What Makes a Great Teacher (and How Did We Find So Many)?

“Good is the enemy of great. And that is one of the key reasons why we have so little that becomes great. We don't have great schools, principally because we have good schools.” (Jim Collins, 2001, Good to Great).

First, “great” does not mean perfect. However, greatness is only achieved by aspiring for perfection. Greatness can only be achieved--in people, teaching, art, sports, and more--by constantly reflecting and evaluating performance.

I have been fortunate to work in many good schools with good programs, mostly good teachers, a reasonable curriculum, and dedicated administrators. With the good, we also tolerated the less-than-good. We established our place in the market and enjoyed more enrollments than we could admit. This made us feel like we were reaching our goals and offering a solid education. We felt good, and we enjoyed the relaxed feeling that came with that.

Soon we felt content in our success, and stopped responding to concerns. Our teachers felt it was unnecessary to collaborate and keep abreast of best practices. We expanded offerings, but rarely deleted any from the program. We grew wasteful, and perhaps a bit arrogant. In other words, we gave in to good and stopped trying to be great.

Over the past six months, I received nearly 400 teacher applications. I read every resume and interviewed more than 75 of the candidates. My board chair asked me, “Where are they coming from, and why so many?” My answer was simple: they are coming from everywhere, and they are seeking greatness. 

I'm currently reading a few books on the science of teaching and research regarding the “highly qualified teacher.” If you consider some of the studies in which parents and students were polled regarding the “teacher who has helped me the most,” the list of attributes looks like this: kind, patient, fair, interested in students' lives beyond the classroom, mastery of subject matter, and a sense of humor.

When you contrast this list of attributes with one provided by teachers, it is strikingly similar. Teachers also added: they respected students and did not embarrass them, had high expectations, came to class prepared, and brought passion to their practice (US Department of Education, 1997). In other words, we agree that the best teachers are kind and empathetic human beings with a passion for children, who are experts in their pedagogy.

Robert Sternberg

An educational psychologist whom I hold in high regard, Robert Sternberg (Cornell), identifies three domains in which expert teachers differ from non-experts (1995).

  1. Knowledge: Experts bring knowledge to bear more effectively.
  2. Efficiency: Experts do more in less time to advance student learning.
  3. Insight: Experts more frequently find novel and appropriate solutions.

If you are a teacher who spends most of your time preparing, teaching, marking, meeting with parents, attending meetings, and writing reports, when do you find time to research and become an expert? That has always been a challenge of the profession.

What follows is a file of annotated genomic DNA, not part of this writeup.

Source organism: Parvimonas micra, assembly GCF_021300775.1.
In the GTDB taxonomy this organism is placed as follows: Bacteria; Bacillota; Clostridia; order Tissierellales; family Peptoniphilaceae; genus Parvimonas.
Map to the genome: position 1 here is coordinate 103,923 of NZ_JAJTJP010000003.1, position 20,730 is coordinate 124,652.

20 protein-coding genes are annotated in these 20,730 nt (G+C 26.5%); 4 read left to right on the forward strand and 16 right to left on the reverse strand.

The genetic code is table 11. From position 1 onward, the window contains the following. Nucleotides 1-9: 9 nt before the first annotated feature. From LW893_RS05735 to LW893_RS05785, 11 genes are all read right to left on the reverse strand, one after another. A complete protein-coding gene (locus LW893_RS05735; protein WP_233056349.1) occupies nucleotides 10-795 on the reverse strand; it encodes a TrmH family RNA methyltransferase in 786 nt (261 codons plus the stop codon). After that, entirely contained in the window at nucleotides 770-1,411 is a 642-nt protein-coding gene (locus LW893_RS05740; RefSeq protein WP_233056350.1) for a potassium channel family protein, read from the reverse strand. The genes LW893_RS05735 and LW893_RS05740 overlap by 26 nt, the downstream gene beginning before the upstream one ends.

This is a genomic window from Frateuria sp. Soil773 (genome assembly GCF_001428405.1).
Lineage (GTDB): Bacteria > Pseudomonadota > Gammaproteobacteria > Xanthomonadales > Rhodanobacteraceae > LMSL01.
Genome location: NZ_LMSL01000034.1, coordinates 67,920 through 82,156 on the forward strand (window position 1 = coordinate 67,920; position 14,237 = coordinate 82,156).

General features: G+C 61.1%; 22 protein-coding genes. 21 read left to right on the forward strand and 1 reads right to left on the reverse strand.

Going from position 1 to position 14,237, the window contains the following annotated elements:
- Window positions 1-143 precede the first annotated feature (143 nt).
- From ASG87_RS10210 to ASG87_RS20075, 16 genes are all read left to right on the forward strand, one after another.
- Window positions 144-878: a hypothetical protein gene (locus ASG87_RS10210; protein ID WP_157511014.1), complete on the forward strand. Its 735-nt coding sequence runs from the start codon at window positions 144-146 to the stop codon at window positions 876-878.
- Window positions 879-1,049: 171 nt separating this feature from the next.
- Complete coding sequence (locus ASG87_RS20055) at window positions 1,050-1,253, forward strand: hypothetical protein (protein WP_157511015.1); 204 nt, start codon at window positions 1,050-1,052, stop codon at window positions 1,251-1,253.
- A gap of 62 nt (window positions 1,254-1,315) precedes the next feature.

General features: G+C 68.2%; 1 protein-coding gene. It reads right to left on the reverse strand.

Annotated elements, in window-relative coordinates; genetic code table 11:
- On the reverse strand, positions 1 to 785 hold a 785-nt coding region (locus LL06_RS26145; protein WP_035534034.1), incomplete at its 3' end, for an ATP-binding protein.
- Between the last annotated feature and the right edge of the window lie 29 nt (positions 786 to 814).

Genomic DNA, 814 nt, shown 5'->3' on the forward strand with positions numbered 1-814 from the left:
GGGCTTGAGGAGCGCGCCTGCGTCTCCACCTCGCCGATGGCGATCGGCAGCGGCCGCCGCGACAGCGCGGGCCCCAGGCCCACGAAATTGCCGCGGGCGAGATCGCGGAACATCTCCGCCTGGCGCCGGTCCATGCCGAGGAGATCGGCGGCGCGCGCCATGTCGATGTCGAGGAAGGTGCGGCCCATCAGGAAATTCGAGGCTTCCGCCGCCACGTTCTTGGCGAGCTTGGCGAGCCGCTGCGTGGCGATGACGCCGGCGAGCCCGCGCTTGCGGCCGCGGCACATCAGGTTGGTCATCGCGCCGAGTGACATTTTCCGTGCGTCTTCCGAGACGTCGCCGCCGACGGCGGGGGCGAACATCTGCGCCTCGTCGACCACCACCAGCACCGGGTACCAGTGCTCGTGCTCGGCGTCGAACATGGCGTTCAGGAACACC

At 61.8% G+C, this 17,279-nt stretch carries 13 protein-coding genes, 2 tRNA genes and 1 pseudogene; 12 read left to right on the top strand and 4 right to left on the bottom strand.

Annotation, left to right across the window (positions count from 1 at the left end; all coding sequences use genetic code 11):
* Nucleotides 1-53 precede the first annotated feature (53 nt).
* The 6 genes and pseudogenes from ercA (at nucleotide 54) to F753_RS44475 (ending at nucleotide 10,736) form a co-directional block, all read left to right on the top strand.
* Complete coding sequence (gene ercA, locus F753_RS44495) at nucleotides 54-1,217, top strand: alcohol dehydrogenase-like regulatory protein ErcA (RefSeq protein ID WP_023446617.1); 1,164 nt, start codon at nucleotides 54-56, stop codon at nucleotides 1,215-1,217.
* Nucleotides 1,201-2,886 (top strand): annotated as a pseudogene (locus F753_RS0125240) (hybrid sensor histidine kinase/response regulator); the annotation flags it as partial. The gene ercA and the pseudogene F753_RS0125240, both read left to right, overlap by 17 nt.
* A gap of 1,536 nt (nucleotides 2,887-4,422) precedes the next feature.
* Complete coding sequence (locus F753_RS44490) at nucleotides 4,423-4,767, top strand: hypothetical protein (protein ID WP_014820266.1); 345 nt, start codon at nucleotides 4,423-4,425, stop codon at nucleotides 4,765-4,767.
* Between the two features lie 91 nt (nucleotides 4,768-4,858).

At TASIS, we have a solution. We build professional development into the four weeks preceding the start of school. No school does this much for this long. But that is still not enough: we also found a way to build it into our day by ensuring teachers have common free periods to collaborate and discuss curriculum and pedagogy. Additionally, we build it into every fortnight, providing teachers with guided professional development for three hours every other Friday afternoon. 

Every teacher I hired expressed both a desire for, and past experience with, professional learning communities–a name given to intentional, scheduled, collaborative peer-to-peer learning. 

Why do they want this? Because they know they are good, and they aspire to be great. They understand that they each have something to learn from their talented colleagues. They realize that being an expert requires a commitment to continuous improvement. Incidentally, when interviewed, they also asked me about professional development opportunities at TASIS before they inquired about salary. 

In a recent “Coffee with Keith” webinar, I mentioned that our teachers are experienced…but not too experienced. By that, I meant that they have enough experience to know that the teacher in the classroom makes the biggest difference to student achievement (J. Hattie, 2008). It was not a reference to their age (although they are mostly “mid-career” professionals), but to their spirit and commitment to students and to professional growth. They are not satisfied with good; they wish to be great (and because of that, most of them already are).

At the end of the day, we know that beautiful facilities, ethical management, and student-centered practice make for good schools. But it is the teachers who really make the difference in the lives of young people. We have the best. And they're aiming to be even better.

Recent Posts from Keith Chicquen

Reading Buddies

While I agree that life after school, and even outside of school, can be occasionally dissimilar from what occurs inside the safe and coddled walls of academia, I would argue that most of the skills acquired there are transferable.

Read More about Real. Life.